Paul Lakeland is the Aloysius P. Kelley, SJ, Professor of Catholic Studies at Fairfield University.
By this author
Im starting with a long list of names but I need to in order to make my point. So, suppose you had encountered a new book on the Catholic Church by Michael Lacey or Francis Oakley or Joe Komonchak or Frank Sullivan or John Beal? What if it had been written by Gerard Mannion or Lisa Cahill or Cathy Kaveny or Charles Taylor? And how about Leslie Woodcock Tentler or Katarina Schuth? Or another sociological study by the indefatigable team of Bill DAntonio, Jim Davidson, the late lamented Dean Hoge and Mary Gauthier? Wouldnt you be excited to read what the book had to say?
When I was in grad school working on a dissertation on Hegel, my director warned me that Hegel is easy to get into, very hard to escape. He should know. Hes still inside Hegel. However, I escaped Hegel. The one I cannot escape is Henry James, and Im not even sure I want to.
Ron Hansens latest novel is a real page-turner. Want another clich? I couldnt put it down. But I also couldnt decide if it is really a novel or not.
For many centuries the Catholic Church kept the Gospels from the eyes of the ordinary believer. If you couldn’t read Latin you were dependent on the oral tradition, the paintings on the church walls, and the preaching of the local parish priest. Putting the Bible in the hands of the people, or at least of those who could read, was a concern of the sixteenth-century Reformers. So, where Catholicism held sway, to translate the Bible into the language of the people was a crime—one that William Tyndale, among many others, paid for with his life.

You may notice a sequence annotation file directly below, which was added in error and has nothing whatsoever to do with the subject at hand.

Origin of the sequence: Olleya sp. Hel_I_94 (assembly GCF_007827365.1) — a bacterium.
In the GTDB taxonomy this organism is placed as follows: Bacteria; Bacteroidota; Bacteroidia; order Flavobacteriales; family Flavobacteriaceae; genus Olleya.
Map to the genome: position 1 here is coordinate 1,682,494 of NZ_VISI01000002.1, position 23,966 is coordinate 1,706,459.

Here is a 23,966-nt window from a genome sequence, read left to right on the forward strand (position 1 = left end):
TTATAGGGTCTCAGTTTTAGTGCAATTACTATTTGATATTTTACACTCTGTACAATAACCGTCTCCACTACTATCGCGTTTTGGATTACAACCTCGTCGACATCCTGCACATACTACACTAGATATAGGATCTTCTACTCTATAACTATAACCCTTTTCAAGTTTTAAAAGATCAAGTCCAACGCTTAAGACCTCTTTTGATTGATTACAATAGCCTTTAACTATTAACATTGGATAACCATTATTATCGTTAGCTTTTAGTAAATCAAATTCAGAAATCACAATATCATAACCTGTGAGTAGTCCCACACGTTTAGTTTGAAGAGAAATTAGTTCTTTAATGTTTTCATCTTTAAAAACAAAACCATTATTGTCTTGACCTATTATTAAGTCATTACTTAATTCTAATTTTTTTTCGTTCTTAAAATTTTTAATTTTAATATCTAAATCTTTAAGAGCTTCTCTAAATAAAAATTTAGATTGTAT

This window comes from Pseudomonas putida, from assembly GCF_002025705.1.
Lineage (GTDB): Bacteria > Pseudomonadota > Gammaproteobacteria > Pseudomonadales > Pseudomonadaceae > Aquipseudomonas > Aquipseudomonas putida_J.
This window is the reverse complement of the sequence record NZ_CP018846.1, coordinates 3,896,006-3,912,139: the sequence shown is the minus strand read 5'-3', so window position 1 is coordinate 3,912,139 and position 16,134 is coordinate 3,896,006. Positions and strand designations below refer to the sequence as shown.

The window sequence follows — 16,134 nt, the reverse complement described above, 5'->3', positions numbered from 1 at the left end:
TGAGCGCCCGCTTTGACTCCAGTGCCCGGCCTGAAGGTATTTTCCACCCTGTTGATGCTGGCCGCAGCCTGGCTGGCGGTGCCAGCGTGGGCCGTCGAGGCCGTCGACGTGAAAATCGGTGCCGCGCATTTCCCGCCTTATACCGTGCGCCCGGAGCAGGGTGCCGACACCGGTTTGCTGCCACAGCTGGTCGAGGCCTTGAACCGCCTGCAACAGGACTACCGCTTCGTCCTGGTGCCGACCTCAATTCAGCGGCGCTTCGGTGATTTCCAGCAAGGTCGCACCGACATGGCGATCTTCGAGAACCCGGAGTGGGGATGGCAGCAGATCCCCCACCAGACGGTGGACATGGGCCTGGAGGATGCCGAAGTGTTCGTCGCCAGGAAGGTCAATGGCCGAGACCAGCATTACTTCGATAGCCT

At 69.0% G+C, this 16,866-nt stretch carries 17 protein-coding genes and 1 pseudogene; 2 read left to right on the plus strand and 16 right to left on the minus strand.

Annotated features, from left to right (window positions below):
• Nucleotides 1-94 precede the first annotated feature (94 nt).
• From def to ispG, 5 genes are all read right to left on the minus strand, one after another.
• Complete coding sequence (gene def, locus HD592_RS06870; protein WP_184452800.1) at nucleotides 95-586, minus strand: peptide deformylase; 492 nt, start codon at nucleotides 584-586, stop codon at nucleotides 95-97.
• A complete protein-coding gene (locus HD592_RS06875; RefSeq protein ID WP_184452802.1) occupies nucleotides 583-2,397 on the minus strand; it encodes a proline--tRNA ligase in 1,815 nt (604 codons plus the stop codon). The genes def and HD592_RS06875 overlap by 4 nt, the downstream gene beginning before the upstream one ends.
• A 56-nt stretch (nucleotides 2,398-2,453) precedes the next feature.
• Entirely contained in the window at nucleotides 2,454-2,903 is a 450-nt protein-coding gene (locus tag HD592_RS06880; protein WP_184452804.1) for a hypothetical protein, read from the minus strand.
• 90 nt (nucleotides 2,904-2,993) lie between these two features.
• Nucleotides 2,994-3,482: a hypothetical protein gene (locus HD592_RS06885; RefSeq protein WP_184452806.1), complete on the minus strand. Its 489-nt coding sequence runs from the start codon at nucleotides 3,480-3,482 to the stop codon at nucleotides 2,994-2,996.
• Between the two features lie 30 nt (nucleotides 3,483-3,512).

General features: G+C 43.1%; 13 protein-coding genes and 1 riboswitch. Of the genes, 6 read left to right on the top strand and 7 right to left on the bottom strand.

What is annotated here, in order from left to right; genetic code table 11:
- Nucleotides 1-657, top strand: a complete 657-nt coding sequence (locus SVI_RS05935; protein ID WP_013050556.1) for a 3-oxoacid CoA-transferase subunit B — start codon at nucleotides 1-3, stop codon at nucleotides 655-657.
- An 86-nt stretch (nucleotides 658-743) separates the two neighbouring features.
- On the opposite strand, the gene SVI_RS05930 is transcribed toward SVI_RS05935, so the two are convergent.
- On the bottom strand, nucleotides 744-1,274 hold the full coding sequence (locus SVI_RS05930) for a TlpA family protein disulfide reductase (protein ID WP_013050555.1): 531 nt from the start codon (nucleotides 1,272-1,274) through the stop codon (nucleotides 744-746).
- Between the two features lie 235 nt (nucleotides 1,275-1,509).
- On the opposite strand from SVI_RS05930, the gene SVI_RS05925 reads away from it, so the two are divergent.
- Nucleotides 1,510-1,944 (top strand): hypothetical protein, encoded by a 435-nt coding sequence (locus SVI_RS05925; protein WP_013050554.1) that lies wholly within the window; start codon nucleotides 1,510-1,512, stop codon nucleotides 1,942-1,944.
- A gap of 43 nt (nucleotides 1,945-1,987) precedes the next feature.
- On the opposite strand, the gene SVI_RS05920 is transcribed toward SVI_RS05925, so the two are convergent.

From Enoch Emery in Wise Blood to Miles and Flora in Henry James’s Turn of the Screw, young people in fiction are often privileged interpreters of reality. Maybe it’s the absence of an ideology—their decidedly direct, if not always innocent, take on things. Kids might not always see things clearly, but they do say clearly what it is they think they see.
Edmund Wilson memorably characterized the later novels of Henry James as “large, loose, baggy monsters.” It might be unkind to describe historian Peter Gay’s latest book in the same way, yet Gay’s subject, modernism, itself exhibits all the symptoms—not only largeness and looseness, but also extensive baggydom and not a little monstrosity. In undertaking a six-hundred-page guide to a movement that has affected every art form for over a century, Gay intrepidly aims to bring order out of chaos and help a reader grasp at least the major features of the thing.
Bishop Geoffrey Robinson’s new book represents a signal accomplishment in the genre of writings by disgruntled ex-something-or-others. Even as Robinson retired in order to write it, the Archdiocese of Sydney, Australia, where he had worked as auxiliary for some twenty years, was listing his retirement “for health reasons.” Well, to paraphrase the Psalmist, out of the mouths of babes—and diocesan curial officials—come the darndest things.
The work of Jesuit theologian Roger Haight seems to arouse the strongest reactions. From the Vatican to reviewers in the pages of Commonweal, Haight has been taken to task for various failures in theological method, even orthodoxy. He is accused of eviscerating the teachings of Christianity and reducing Christian faith to merely one life-affirming option among others.